Telecoms and Smart Cities: 4 Future Focus Areas

Telecoms and Smart Cities: 4 Future Focus Areas

Kim Leandersson

Kim Leandersson,

Telecoms are playing a front-line role in the smart city movement. How can they best support post-corona urban needs?

Today, telecoms are reliable connectivity partners for the smart city infrastructure — connecting people and things, enabling industry solutions. In the light of the ongoing pandemics, we believe smart-city technology will become increasingly important to, for example control movement, monitor myriad parameters, identify emerging hotspots, and allocate healthcare intelligently. 

We’ve already seen smart city technologies been used to handle the situation, like in South Korea, where a smart-city data hub helped epidemiological investigators and in Madrid and elsewhere, where drones have been used to enforce quarantines. The increasing need presents a clear opportunity for telecoms to move up the value chain: 

  • Data aggregation, analytics and insights
    According to estimates, there will be some 500 billion devices linked together by the end of this year. With connected devices and sensors generating zettabytes of data, there is a big opportunity for telecoms to bring together this data on top of their networks, coupling data analytics with edge computing for more contextual and timely analytics and insights. 
  • Centralized operations management
    There is an opportunity for telecoms to act as an operational hub, managing and monitoring assets in real time. Such efforts might include an intelligent control center for public safety, utilities, healthcare and other aspects, all monitored in an integrated manner.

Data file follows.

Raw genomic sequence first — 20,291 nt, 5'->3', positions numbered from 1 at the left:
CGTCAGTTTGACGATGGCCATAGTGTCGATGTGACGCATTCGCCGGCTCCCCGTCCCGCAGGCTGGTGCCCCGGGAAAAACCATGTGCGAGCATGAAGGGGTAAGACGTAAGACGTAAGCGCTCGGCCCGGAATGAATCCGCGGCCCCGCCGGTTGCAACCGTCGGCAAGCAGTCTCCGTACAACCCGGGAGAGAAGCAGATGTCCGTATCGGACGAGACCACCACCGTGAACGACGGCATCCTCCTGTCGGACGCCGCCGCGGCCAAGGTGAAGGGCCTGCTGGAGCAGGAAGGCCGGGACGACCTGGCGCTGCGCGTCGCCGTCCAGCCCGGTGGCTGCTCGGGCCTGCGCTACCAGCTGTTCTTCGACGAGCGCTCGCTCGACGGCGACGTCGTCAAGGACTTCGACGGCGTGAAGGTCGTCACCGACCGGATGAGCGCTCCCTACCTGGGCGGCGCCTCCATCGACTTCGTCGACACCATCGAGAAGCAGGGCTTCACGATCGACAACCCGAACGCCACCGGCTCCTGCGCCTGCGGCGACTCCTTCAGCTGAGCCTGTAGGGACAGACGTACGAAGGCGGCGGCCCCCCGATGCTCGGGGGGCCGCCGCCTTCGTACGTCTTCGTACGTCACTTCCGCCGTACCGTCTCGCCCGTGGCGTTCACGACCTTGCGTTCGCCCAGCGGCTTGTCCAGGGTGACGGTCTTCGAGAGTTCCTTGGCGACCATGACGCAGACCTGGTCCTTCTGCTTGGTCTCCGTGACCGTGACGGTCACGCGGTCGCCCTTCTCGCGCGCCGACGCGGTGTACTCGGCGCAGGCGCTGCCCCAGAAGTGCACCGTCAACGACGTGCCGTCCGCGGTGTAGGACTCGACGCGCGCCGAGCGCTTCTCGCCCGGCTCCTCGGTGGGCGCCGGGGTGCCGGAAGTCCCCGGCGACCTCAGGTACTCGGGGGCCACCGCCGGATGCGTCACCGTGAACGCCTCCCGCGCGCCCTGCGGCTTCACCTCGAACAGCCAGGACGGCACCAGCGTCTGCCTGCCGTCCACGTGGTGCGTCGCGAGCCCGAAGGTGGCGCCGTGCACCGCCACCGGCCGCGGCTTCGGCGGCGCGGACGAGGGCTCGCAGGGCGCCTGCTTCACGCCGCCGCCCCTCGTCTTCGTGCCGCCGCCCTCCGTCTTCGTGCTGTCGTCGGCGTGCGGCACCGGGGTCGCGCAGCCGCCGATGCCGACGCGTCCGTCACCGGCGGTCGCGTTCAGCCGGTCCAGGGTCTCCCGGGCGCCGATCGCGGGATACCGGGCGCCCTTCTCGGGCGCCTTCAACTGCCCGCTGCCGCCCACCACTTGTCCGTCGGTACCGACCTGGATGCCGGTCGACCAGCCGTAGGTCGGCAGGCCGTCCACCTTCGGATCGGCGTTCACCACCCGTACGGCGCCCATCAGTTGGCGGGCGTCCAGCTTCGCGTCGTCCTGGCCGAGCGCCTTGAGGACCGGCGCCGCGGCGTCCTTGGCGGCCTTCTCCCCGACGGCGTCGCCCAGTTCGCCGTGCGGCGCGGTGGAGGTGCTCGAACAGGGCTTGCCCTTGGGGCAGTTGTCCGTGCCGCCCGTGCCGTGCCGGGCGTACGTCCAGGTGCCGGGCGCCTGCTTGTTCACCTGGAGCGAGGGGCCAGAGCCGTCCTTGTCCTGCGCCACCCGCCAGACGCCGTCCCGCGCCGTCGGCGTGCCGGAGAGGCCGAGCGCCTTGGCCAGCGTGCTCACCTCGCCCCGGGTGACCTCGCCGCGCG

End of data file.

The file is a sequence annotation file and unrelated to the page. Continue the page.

• Vertical-specific solutions with IoT
    There is a range of vertical-specific use cases around smart transport, connected cars, smart buildings, healthcare and other areas in which telecoms can position themselves as solution providers. For starters, healthcare is a lucrative field for remote health monitoring — the detection and analysis of healthcare data to enable predictive insights on patient health, which will only become more vital in a post-pandemic world. 
  • Managed services
    Telecoms can bring together providers and consumers under a common digital platform. They can manage services for all segments – healthcare, connected transport, smart buildings and others – to enable efficiency, optimization and scalability of resources as needed. With their experience in technology, scale and subscriber management, telecoms are well positioned to be the managed services provider for smart cities.

 

As telecoms mature and deepen their play in the smart-city space, they can transition from enablers to creators in partnership with governments, city planners, and IoT device and analytics players. Learn more by visiting the Communications section

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